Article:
When it comes to saving for a house, the process can take a significant amount of time. You are likely to need a reasonable sized deposit to get a more competitive interest rate on a mortgage, so the more you are able to save, the better your situation will be in the long run.
How long will it take?
After the financial crash in 2008 the situation changed dramatically for a lot of home-owners and first-time buyers. When the housing market effectively collapsed, the banks and mortgage lenders cracked down on who they would lend to in a big way. Whereas small deposits, or even no deposit, were often the norm before; after 2008 the percentage needed for a deposit increased significantly.
Research has suggested that it can take up to thirty years to save up for a deposit now. While this is a scary thought, there are various different savings plans available to you that can make saving towards long-term goals a bit easier.
Bump it up
As previously mentioned, you can use a savings plan that ties you in for a longer period of time. While this might not seem realistic, if you are facing thirty years of saving, it could appear appealing. You can also use cash gifts from friends and family to add to your house fund. Some people take on an extra job for a year or so, just to get some extra money coming in. While this isn't ideal for everyone, extra income can help get you into your first home earlier.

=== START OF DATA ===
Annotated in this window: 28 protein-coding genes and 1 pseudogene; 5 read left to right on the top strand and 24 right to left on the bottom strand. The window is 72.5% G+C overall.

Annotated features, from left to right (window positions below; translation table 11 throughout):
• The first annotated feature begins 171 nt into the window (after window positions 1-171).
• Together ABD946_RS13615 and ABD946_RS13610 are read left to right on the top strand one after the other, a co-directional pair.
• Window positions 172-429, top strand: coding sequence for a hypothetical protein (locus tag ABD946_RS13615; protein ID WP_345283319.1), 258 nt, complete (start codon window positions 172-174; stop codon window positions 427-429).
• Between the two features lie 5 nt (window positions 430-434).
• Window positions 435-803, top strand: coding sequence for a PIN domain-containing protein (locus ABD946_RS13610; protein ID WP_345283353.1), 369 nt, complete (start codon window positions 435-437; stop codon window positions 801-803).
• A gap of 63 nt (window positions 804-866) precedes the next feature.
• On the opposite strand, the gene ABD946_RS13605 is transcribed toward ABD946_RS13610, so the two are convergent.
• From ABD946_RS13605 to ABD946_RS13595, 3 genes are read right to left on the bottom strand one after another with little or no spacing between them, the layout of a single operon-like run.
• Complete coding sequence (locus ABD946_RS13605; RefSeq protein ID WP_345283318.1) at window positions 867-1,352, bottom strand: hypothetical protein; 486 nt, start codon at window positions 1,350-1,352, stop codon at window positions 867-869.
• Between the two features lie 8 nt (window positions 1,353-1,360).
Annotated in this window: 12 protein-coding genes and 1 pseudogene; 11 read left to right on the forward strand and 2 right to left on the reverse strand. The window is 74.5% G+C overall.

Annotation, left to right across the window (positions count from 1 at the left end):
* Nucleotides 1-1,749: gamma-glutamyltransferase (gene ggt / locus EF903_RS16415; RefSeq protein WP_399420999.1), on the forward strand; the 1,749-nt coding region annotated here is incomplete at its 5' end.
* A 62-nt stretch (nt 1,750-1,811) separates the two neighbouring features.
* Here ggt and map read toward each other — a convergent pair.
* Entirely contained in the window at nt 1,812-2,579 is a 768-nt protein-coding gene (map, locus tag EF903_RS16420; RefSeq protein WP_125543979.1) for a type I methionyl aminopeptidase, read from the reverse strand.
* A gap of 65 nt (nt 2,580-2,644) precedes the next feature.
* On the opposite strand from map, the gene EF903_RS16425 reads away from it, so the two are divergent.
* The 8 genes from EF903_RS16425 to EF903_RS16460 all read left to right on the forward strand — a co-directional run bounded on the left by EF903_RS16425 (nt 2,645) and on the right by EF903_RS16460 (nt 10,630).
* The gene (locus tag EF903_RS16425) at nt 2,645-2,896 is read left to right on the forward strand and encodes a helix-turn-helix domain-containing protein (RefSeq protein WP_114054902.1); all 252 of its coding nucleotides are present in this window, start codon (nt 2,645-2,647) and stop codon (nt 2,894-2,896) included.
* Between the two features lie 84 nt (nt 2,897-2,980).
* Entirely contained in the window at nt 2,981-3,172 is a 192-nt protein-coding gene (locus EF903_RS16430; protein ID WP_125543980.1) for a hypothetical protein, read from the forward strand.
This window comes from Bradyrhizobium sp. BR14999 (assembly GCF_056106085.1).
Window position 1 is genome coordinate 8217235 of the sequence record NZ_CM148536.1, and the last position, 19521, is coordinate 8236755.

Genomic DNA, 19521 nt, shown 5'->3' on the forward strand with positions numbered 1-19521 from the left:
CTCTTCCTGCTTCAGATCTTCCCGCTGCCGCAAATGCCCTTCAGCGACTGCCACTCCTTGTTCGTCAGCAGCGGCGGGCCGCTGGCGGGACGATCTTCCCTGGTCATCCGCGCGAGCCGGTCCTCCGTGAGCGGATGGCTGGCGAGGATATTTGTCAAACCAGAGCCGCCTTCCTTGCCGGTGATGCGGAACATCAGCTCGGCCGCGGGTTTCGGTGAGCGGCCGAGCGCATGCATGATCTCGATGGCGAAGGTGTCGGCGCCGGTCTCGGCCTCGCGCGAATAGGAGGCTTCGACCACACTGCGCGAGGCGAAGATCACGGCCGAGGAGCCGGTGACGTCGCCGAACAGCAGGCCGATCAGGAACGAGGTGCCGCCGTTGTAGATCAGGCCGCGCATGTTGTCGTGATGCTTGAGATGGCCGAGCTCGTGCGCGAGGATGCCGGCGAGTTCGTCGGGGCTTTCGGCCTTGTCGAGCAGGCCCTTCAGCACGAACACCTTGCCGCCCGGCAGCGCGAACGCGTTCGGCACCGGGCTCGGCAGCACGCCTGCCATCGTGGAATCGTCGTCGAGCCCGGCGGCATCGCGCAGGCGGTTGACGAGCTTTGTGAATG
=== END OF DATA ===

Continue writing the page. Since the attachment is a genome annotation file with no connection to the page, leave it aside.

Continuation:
What about when I have enough?
Once you've saved enough for a deposit, you may wish to speak to a suitable financial adviser to get information about the mortgage options that are most suitable for you. You may find that as the housing market continues to improve, the mortgage deals on offer are wide and varied. With strong signs of improvement, lenders are beginning to have increased confidence in first time buyers. The Government has also introduced an equity scheme, Help to Buy, which is intended to make mortgages more readily available to people who cannot afford a large deposit. With this scheme, you need just a 5% deposit and a mortgage of up to 75% of the value of the property; the remaining 20% is provided by a Government equity loan which is interest free for the first 5 years. The Help to Buy scheme is available to first-time buyers and people looking to move up the property ladder.
Of course, you can also continue to save for a while longer and give yourself a bigger budget to play with. It's worth remembering that buying a house also incurs various legal fees, taxes and expenses so you will need to ensure you have enough money put aside for that as well. Once you own your house, you may also need to cover the cost of furnishings. While curtains, lampshades and crockery are relatively small purchases, if you are attempting to furnish a three bedroom house, the costs can soon start to add up.